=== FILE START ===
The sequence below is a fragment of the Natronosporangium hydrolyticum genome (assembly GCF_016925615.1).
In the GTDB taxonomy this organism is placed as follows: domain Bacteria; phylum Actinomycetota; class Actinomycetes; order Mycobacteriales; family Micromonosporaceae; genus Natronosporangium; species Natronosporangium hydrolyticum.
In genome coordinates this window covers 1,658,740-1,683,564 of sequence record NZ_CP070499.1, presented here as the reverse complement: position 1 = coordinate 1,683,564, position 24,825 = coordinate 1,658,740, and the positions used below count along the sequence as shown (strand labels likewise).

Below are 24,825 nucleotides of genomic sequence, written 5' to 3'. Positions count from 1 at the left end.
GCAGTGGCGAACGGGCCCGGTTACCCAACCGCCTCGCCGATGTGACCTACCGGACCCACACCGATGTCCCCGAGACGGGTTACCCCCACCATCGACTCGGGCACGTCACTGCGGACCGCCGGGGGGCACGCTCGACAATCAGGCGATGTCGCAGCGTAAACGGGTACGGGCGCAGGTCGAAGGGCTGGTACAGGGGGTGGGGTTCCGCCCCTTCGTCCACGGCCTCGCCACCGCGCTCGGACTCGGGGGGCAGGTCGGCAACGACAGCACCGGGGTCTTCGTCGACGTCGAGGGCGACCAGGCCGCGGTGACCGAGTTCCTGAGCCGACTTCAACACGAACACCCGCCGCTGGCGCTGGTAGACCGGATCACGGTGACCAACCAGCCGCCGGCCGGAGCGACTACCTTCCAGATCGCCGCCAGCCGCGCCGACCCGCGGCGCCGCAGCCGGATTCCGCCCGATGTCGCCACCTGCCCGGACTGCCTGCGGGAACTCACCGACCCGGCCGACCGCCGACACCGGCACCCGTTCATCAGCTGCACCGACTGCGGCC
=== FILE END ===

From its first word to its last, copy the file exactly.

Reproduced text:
The sequence below is a fragment of the Natronosporangium hydrolyticum genome (assembly GCF_016925615.1).
In the GTDB taxonomy this organism is placed as follows: domain Bacteria; phylum Actinomycetota; class Actinomycetes; order Mycobacteriales; family Micromonosporaceae; genus Natronosporangium; species Natronosporangium hydrolyticum.
In genome coordinates this window covers 1,658,740-1,683,564 of sequence record NZ_CP070499.1, presented here as the reverse complement: position 1 = coordinate 1,683,564, position 24,825 = coordinate 1,658,740, and the positions used below count along the sequence as shown (strand labels likewise).

Below are 24,825 nucleotides of genomic sequence, written 5' to 3'. Positions count from 1 at the left end.
GCAGTGGCGAACGGGCCCGGTTACCCAACCGCCTCGCCGATGTGACCTACCGGACCCACACCGATGTCCCCGAGACGGGTTACCCCCACCATCGACTCGGGCACGTCACTGCGGACCGCCGGGGGGCACGCTCGACAATCAGGCGATGTCGCAGCGTAAACGGGTACGGGCGCAGGTCGAAGGGCTGGTACAGGGGGTGGGGTTCCGCCCCTTCGTCCACGGCCTCGCCACCGCGCTCGGACTCGGGGGGCAGGTCGGCAACGACAGCACCGGGGTCTTCGTCGACGTCGAGGGCGACCAGGCCGCGGTGACCGAGTTCCTGAGCCGACTTCAACACGAACACCCGCCGCTGGCGCTGGTAGACCGGATCACGGTGACCAACCAGCCGCCGGCCGGAGCGACTACCTTCCAGATCGCCGCCAGCCGCGCCGACCCGCGGCGCCGCAGCCGGATTCCGCCCGATGTCGCCACCTGCCCGGACTGCCTGCGGGAACTCACCGACCCGGCCGACCGCCGACACCGGCACCCGTTCATCAGCTGCACCGACTGCGGCC